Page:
1 The Speech or Debate Clause of the United States Constitution provides that "for any Speech or Debate in either House (U.S. Senators and Representatives) shall not be questioned in any other place.” (art. I, § 6, cl. 1]

must give contemporaneous instructions when forwarding Congressional documents to an agency. The proper test, said the court, is whether Congress at some point made "some clear assertion of congressional control.(Id.]

Next, the opinion addressed the issues raised by the 11 documents created by the CIA pursuant to Congressional requests. The court cautioned that in resolving these issues it would not address the question of whether agency-created records, when sent to Congress, can lose their status as agency records and become exempt from FOIA disclosure. “Instead," said the court, "we hold that, even if these CIA-created records were once congressional documents ... they subsequently lost their exemption as congressional records when Congress failed to retain control over them.” (Id. at 843] The court explained:

Again, we rely on the two-pronged Goland test. As with the congressional records analyzed above, there is no evidence surrounding the generation of these CIA-created records indicating that Congress intended that they remain secret. The conditions under which they were transferred back to the CIA are similarly ambiguous: they were merely returned to the Agency with no accompanying letter or instructions. Appellees again point to the post hoc letter from the Clerk of the House, but, for the reasons discussed above, we find that letter insufficient evidence of Congress' intent to retain control over these documents.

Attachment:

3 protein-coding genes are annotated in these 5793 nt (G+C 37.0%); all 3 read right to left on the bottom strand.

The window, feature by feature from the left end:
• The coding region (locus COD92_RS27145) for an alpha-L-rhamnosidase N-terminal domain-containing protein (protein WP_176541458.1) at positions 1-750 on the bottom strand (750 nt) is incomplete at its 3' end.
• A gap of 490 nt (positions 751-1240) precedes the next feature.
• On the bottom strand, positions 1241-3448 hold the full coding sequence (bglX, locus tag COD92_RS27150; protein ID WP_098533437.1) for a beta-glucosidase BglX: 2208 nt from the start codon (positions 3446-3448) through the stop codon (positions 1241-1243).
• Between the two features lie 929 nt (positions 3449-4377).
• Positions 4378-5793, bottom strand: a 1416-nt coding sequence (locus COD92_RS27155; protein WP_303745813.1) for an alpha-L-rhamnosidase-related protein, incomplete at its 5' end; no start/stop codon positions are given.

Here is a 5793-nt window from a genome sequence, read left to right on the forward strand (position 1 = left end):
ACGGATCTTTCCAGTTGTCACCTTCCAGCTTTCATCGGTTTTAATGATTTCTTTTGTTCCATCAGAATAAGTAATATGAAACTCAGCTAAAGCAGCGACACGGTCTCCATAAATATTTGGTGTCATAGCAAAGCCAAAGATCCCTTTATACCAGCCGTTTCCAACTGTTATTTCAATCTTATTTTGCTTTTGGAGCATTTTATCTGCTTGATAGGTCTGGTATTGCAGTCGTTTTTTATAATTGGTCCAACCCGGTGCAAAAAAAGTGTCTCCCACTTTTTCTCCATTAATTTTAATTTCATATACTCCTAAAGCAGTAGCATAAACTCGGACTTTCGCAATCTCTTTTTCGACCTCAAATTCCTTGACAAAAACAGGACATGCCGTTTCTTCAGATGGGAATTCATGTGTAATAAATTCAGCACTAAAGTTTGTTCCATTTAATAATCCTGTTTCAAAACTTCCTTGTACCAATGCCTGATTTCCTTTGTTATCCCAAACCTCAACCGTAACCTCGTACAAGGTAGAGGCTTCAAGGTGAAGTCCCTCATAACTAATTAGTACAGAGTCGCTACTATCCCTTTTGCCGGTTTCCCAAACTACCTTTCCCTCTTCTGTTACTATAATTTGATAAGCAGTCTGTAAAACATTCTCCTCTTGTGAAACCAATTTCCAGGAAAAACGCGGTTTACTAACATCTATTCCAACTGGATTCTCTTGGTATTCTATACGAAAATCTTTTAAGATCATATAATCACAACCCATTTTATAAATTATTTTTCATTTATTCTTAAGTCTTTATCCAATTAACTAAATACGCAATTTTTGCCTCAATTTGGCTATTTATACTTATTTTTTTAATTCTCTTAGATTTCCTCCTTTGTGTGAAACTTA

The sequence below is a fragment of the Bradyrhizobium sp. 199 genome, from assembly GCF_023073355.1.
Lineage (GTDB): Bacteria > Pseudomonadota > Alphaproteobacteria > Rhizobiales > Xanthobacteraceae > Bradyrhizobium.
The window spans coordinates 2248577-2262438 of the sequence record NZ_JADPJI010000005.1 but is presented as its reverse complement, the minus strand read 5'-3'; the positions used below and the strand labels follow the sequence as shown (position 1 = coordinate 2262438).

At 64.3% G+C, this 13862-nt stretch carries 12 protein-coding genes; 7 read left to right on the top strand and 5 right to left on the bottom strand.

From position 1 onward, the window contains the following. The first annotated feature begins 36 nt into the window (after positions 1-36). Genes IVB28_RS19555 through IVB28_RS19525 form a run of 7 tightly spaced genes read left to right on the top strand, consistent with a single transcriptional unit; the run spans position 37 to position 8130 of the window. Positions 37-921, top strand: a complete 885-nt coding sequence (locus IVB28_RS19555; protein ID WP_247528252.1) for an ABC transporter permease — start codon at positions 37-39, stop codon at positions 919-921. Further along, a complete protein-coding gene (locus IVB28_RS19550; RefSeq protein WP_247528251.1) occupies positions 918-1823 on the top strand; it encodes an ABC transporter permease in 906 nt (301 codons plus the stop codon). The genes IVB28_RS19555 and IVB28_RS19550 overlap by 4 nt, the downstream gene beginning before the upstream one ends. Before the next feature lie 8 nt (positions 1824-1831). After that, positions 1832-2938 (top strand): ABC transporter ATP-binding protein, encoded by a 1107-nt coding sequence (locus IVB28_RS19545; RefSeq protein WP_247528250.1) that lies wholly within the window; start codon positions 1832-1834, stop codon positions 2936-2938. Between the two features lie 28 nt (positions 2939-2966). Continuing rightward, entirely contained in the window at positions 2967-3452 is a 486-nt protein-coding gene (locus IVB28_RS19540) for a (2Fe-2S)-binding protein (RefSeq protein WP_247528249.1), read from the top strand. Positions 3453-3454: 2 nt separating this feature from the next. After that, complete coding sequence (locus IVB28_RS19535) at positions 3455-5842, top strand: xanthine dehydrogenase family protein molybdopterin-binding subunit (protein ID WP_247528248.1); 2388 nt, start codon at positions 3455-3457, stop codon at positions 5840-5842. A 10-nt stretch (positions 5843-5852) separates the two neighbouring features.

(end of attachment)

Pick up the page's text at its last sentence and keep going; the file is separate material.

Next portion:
(Id.) The court did not address the Speech or Debate Clause arguments raised by the Clerk of the House.

On December 30, 1980, the CIA requested an extension of time within which to petition for a rehearing of the case. The court granted the motion in part, and on January 20, 1981, the CIA submitted its petition for rehearing with a suggestion for rehearing en banc.

The petition vigorously attacked the appeals court panel decision both as to 6 classified documents that had been ordered disclosed (the subject of the CIA's cross appeal) and as to the 35 Congressionally-related documents. Regarding the panel's decision on the CIA's cross appeal, the petition argued that it did not comport with the standards of responsible de novo review, is internally inconsistent, conflicts with precedent of this circuit, and creates a Constitutional conflict between the judiciary and executive." (Petition for Rehearing with Suggestion for Rehearing en banc, January 20, 1981, at 6] The petition took particular issue with the failure of the panel to accept the CIA's argument that the district court had not accorded substantial weight to the CIA's affidavits supporting the documents' nondisclosure: